I really wouldn't go for separate chargers etc
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current
And I wouldn't let you look after my alarm system. :-))
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Peter Parry wrote:

May, but not will.
But I doubt it.
What a partially dicsharged battery looks like is a low voltage source in series with a bit of resistance - fairly negligible in comparison to the charge currents being used. What happens if you stick a bigger battery in the vcharge circuit is that it will run at the same charge current (cos its voltage is the same) for longer.
I have xcharged car batteries with trickle chargers from one amp up to 15 amps. The battery is no different. The little chargers will still charge the bigger batteries. Just takes a couple of days, is all.
Any charger is going to run full charge on all butteh smallest cells for at least an hour...and if it hasn't blown in an hour, it won't blow in three...its up to working temp in that hour.

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<<snipped>>
The alarm panel will only have a transformer that supplies just enough to keep things going at their designed working ratings, so making it work harder can, and will, make it overheat inside the casing. This rise in temperature inside the casing can, and will, have bad effects on other components.
Most panel instructions will give a maximum battery capacity allowed for that design of power supply, so to increase this capacity can, and will, have effects on the design of the system and will void any warranty.
The charger system may well be a voltage / current source with a bit of resistance, but you have to take into consideration the environment that the source and resistance are working in. The system expels heat into its surrounding space. The space within, and the connected heat dissipation appliances, should be enough to safely exhaust that heat away from the appliance. Increase the heat, or close in the space, and you have to consider what effect these change will have within the working parameters that have already been designed into the system.
The increase in the "HUM" sound heard, probably means the power supply is working harder to keep the increase in battery capacity up to the system ratings. So this means an increase in heat produced by the power system. This increase is probably not designed for by the makers, so it can, and will, effect the designed for working state of the system.
The power supply is rated to take what the makers allow for in the design of the panel, so making changes to these parameters will affect what is allowed for in the design. If the power supply has to work harder at charging the battery, then it is probably not supplying other parts of the system with the correct power source they need to work properly.
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John Stumbles wrote:

At last, some common sense!

Not especially, but not as dire as you think.

Overkill, but a neat idea.
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My Gunson charger says it's fine to put two batteries in parallel on a float charger (assumes that neither has any disastrous sort of fault of course).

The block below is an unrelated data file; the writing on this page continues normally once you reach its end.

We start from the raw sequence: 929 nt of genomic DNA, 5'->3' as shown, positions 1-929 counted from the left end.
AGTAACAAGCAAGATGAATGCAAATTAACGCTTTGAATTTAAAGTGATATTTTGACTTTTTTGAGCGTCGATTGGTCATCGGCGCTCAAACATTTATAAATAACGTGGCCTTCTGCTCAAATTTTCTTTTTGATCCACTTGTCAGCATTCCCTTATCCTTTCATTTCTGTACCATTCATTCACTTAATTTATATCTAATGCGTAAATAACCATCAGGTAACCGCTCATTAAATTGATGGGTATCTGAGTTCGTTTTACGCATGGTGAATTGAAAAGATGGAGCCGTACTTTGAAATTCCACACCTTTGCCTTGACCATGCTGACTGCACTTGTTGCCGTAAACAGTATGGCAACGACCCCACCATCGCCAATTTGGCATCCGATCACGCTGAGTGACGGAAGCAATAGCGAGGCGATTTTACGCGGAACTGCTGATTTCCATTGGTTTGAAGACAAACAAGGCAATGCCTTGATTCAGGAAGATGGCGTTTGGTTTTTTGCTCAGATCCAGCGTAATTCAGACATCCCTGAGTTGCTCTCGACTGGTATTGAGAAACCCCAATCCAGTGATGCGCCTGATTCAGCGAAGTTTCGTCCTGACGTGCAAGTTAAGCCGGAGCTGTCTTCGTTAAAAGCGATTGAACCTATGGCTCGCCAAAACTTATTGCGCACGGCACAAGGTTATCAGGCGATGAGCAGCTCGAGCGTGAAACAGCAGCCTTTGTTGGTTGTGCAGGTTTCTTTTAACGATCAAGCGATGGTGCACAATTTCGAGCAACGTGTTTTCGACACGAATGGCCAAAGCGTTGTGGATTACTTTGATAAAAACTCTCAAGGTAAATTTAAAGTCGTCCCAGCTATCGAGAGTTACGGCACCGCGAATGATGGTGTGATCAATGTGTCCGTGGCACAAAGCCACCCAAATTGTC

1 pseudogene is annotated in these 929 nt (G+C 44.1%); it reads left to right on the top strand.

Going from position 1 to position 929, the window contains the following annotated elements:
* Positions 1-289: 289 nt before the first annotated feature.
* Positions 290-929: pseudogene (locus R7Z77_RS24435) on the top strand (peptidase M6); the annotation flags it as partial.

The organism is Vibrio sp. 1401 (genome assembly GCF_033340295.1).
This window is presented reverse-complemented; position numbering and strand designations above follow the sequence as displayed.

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But is that refering to two batteries of the same capacity?
I would strongly advise th OP not to connect the two batteries together here...
Sparks...
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Sparks wrote:

No. Whast happens in practice is that the voltage obviously settles around a common point. However you have to over voltage to charge, and under discharge, the volts drop, so there is no huge explosion when you e.g. stick jump leads on a car to start it, even if you use a tractor battery to do it (provided its not a 24 or 48v battery of course).
Under charge, the voltage rises...the more discharged battery will hog current till both batteries are at an eqqual state of charge, concomitant with the applied voltage. At that point they appear as a simple larger single battery. And stay that way until seperated.
The only remaining issue is one of peak current. But any abttery has a pretty low impedance, so teh charger will be designed to supply a certain current to a certain voltage that reflects teh discharge state of teh battery. It doesn't KNOW how big the battery is. It just KNOWS that a 60% flat battery will be at - say - 12.5V under charge, and it will deliver its rated current to that voltage whatever.
The cfact that the OP's charge hummed a bit merely shows the battery was fairly discharged. Unless you are into super fast charging (one hour or less) currents will never be high enough to risk battery damage, and the current into a larger battery will be no higher.
The greater danger is over currenting a small battery.

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OK, say this happens...
The small battery is flat
The large one isn't
The large battery will charge the small one until they are at equal states of charge
Trouble is, there is no current limiting in between the two batteries, so the small one will be charged at "cor blimey" amps, which is not good for the battery, or the wires interconnecting them.
Caravans and boats have a special split charging system, so this doesn't happen.
Look in any multi battery UPS, and you will see the batteries are all connected in series, not parallel because of this.
As people have said before, just connecting the big battery will be OK if the charging circuit is of a suitable quality, prolong periods of higher current charging *WILL* cause the voltage regulator to heat up more than it would with a smaller battery
Things are made cheaply, so they will just about do the job they were made for, but no more - I recently bought a cheap electric car tyre inflator, there are warnings you need to only use it for a shot while, then turn it off to cool, then you can use it again - yes it will inflate a tractor tyre, but not in one hit - it would overheat - the same may well go for the charger!
Sparks...